I believe in the transformative power of hope. Many of those in prison, this woman included, are subject to unfathomable seclusion without the strength of someone that wants to see them change. And this is why I want to be a psychiatrist. Anybody can have transformation if we create the space for that to happen.

The days after meeting this woman who had killed, I was battling with my own emotions. What did I think of her, and how does this define me?

A TED talk by Shaka Senghor provided perspective and insight, and this was his plea: ‘Envision a world where men and women aren’t held hostage to their past. Where misdeeds and mistakes doesn’t define you for the rest of your life’.

I believe in transformation.

Kaleidoscope

28 Apr

‘We get to know people by picking a few small clues and processing it all through a neural filter laden with our own personal biases – we rely on our minds to fill in the blanks of their identity. But who the people in our lives really are, their essence, that’s in their brain not ours. The reality is we can never really know who they are, but we can arm ourselves with what we know to be true; our feelings’.

Somehow my daily dosage of an episode of perception always relates back to my psychology revision, I’ve even convinced myself it’s revision. Eccentric schizophrenic solving crimes for the FBI, whilst teaching you about the wonders of our brains, can’t argue with that. Today the episode resonated with me on so many levels, coinciding with a harsh lesson I’ve been finding hard to swallow.

Who are the people we think we know? We create these identities of the people closest to us, and most of the time there isn’t a discrepancy – the people we think they are matches up to the people they portray through their actions. But there are people who always fall short of the people we want them to be. Their words and actions never fail to prove us wrong, and yet we don’t let that break the mould we created for them.

Refusing to give up on the person I think they are is the truth, but to be completely honest, I don’t think I ever will. The pain that I’ve felt is beyond something concrete – the inevitable consequences of actions, the echoes of words spoken that cannot be undone. It’s the pain of being proven wrong when you believe in the version of someone you so desperately want them to be. And in hindsight, that’s what I always remember – the hurt that is only within my perception of reality and my version of events, but undoubtedly the most real part of my being – feeling.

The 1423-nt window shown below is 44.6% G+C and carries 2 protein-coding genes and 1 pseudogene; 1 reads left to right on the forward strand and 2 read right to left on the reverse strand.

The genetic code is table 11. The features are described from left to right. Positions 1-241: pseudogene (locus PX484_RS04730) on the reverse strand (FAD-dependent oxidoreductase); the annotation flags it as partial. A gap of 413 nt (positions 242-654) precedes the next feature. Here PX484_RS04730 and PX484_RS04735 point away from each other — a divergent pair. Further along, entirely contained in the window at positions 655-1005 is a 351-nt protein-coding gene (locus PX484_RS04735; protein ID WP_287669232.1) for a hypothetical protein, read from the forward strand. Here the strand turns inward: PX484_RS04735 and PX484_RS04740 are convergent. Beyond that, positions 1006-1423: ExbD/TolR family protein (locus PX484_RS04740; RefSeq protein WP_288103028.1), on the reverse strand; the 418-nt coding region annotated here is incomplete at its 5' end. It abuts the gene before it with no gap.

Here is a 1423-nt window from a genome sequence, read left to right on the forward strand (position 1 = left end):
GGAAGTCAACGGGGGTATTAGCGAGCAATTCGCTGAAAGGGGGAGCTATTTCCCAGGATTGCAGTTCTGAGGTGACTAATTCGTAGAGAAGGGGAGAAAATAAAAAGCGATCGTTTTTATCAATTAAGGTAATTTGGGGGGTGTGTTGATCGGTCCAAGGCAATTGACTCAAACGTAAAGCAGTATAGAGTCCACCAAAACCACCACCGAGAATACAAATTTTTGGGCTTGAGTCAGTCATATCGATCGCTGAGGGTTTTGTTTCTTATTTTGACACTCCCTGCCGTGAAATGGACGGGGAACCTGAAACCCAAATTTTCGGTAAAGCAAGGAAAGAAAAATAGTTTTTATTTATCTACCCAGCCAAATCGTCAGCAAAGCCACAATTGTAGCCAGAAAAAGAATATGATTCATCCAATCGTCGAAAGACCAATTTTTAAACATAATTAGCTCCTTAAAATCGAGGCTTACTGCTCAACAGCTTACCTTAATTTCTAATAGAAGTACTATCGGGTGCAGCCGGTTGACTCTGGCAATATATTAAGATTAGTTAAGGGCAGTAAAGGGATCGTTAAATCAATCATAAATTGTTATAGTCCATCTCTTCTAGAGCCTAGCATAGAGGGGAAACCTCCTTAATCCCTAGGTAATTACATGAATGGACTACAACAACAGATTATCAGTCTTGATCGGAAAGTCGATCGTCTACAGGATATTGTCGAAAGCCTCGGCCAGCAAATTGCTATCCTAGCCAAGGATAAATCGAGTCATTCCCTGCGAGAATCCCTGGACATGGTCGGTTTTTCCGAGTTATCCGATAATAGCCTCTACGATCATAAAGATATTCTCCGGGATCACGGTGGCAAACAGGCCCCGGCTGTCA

A for adversity

18 Mar

I’ve always wanted to be someone with a strong work ethic, someone who embraces adversity that leads to success. I remember watching my father study for his second degree after long days at work, with the ambitious yet real prospect of a comfortable lifestyle for his family. What I remember is minimal in the face of the stories I’d heard of his struggle. The truth of hardship feels so concrete to me. But today I find myself working at 2.30am purely to prove to myself that I am capable of it, to give myself the right for this to define me.

I’ve been doing a lot of thinking in these last few months. A lot. So much that I find my mind needing the occasional break to brainstorm nail polish colours to recuperate. I’m sure this is what it’s like in the shoes of your average 20-something figuring out what life means to them.

The more I become aware of what I truly want from life, the less I’m motivated by achievement. In this stage of my life, midway through a 6 year degree, achievement has revolved around academia. The truth is, I’ve been in education my entire life and doing well brings a sense of validation. Of course it does – I’ve been operating on the schema that an A is the goal, F is for failure. But what is the motivation behind doing well in an exam that doesn’t speak of my ability to be a good doctor? This perspective is paradoxical – I need to do well to become that doctor. Or is it that academic achievement is what will play to my strengths in the eyes of those who pass judgement. Being a good doctor can only be the truth when validated by those that I encounter.

Goals that channel my true desires will bring with it work ethic. But I haven’t quite reached that stage, so the motivation to jump these hurdles: the anticipation of the time I can bring my focus to what matters the most.